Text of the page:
This unique and engaging study argues that the Western concern with achieving happiness should be understood in terms of its relationship to the political ideologies that have emerged since the Enlightenment. To do so, each chapter examines the place that happiness occupies in the construction of ideologies that have formed the political terrain of the West, including liberalism, postmodernism, socialism, fascism, and religion. Throughout, Hegel's phenomenology, Nietzsche's genealogy, and Derrida's account of deconstruction as reactions to modernization are used to show that the politics of happiness are always a clash of fundamental ideas of belonging, overcoming, and ethical responsibility. Stressing that the concept of happiness lies at the foundation of political movements, the book also looks at its place in the current global order, analyzing the emergence of such ideas as affective democracy that challenge the conventional notions of privatized, acquisitive happiness.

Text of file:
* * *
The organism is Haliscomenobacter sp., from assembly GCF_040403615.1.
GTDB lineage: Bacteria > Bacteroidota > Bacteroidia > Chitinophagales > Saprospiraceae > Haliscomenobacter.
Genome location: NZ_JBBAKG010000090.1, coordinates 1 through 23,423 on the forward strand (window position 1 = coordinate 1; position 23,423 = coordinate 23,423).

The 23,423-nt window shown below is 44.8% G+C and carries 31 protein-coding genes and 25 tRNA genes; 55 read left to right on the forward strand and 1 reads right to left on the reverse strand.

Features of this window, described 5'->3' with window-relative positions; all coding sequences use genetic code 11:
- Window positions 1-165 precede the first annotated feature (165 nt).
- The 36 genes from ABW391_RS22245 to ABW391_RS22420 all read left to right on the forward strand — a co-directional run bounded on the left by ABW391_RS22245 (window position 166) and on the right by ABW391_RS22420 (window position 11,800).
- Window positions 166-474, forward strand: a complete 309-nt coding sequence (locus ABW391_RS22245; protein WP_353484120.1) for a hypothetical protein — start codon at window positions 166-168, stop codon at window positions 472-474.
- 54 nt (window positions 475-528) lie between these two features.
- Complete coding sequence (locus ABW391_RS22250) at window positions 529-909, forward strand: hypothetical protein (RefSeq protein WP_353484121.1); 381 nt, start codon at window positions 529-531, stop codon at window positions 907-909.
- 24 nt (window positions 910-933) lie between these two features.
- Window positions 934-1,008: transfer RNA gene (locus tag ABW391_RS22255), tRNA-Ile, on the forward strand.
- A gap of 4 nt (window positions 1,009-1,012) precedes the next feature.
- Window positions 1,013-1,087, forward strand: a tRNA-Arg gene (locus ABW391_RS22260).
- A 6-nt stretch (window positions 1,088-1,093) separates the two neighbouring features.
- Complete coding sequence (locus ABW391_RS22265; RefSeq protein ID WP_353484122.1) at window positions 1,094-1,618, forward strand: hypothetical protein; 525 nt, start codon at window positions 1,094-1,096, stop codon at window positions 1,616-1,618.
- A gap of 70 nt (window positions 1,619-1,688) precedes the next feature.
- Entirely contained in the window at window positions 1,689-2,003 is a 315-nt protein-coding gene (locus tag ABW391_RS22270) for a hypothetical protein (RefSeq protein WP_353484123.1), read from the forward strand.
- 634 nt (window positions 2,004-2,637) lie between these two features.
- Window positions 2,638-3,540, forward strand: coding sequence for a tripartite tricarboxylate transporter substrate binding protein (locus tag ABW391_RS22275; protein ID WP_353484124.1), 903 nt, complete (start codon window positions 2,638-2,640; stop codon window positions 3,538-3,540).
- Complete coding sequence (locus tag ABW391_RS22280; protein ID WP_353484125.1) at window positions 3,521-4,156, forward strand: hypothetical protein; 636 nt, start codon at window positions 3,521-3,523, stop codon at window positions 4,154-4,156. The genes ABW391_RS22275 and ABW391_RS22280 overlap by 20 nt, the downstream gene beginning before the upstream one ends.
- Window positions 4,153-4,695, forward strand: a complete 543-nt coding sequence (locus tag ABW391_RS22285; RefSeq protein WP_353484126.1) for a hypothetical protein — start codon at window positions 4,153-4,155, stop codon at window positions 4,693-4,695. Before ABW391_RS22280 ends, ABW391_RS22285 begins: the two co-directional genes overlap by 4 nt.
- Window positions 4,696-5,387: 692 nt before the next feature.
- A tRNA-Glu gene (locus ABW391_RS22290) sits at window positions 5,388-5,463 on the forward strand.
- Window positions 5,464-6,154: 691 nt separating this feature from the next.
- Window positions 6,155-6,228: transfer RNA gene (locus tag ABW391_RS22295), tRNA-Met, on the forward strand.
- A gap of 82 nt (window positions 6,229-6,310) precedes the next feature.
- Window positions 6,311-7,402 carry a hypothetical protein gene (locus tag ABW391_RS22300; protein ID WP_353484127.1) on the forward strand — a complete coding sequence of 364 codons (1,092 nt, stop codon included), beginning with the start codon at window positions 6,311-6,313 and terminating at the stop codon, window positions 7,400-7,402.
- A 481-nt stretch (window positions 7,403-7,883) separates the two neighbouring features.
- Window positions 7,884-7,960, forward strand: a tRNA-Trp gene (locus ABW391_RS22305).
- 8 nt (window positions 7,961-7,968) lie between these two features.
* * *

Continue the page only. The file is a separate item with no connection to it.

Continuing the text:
Written in a clear manner, the work will appeal to political theory students and researchers looking for a critical and historical account of contemporary debates about the nature of happiness and ideology.